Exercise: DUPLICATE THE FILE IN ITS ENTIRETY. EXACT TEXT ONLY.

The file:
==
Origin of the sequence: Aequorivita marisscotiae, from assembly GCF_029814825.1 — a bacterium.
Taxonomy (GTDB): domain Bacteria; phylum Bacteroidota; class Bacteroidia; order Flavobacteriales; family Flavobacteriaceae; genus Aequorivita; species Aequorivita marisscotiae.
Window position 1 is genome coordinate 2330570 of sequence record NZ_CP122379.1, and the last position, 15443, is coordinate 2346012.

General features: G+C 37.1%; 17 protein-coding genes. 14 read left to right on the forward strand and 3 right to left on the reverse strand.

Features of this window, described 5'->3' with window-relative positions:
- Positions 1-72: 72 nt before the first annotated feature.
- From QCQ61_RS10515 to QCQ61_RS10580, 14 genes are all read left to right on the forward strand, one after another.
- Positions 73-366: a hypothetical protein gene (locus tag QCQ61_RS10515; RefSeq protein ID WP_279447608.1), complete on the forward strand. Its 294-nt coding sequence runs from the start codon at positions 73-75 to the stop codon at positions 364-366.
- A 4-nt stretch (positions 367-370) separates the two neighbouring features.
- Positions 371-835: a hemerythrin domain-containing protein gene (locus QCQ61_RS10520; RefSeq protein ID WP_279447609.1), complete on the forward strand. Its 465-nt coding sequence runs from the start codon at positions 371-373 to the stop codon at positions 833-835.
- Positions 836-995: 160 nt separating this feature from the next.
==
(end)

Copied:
Origin of the sequence: Aequorivita marisscotiae, from assembly GCF_029814825.1 — a bacterium.
Taxonomy (GTDB): domain Bacteria; phylum Bacteroidota; class Bacteroidia; order Flavobacteriales; family Flavobacteriaceae; genus Aequorivita; species Aequorivita marisscotiae.
Window position 1 is genome coordinate 2330570 of sequence record NZ_CP122379.1, and the last position, 15443, is coordinate 2346012.

General features: G+C 37.1%; 17 protein-coding genes. 14 read left to right on the forward strand and 3 right to left on the reverse strand.

Features of this window, described 5'->3' with window-relative positions:
- Positions 1-72: 72 nt before the first annotated feature.
- From QCQ61_RS10515 to QCQ61_RS10580, 14 genes are all read left to right on the forward strand, one after another.
- Positions 73-366: a hypothetical protein gene (locus tag QCQ61_RS10515; RefSeq protein ID WP_279447608.1), complete on the forward strand. Its 294-nt coding sequence runs from the start codon at positions 73-75 to the stop codon at positions 364-366.
- A 4-nt stretch (positions 367-370) separates the two neighbouring features.
- Positions 371-835: a hemerythrin domain-containing protein gene (locus QCQ61_RS10520; RefSeq protein ID WP_279447609.1), complete on the forward strand. Its 465-nt coding sequence runs from the start codon at positions 371-373 to the stop codon at positions 833-835.
- Positions 836-995: 160 nt separating this feature from the next.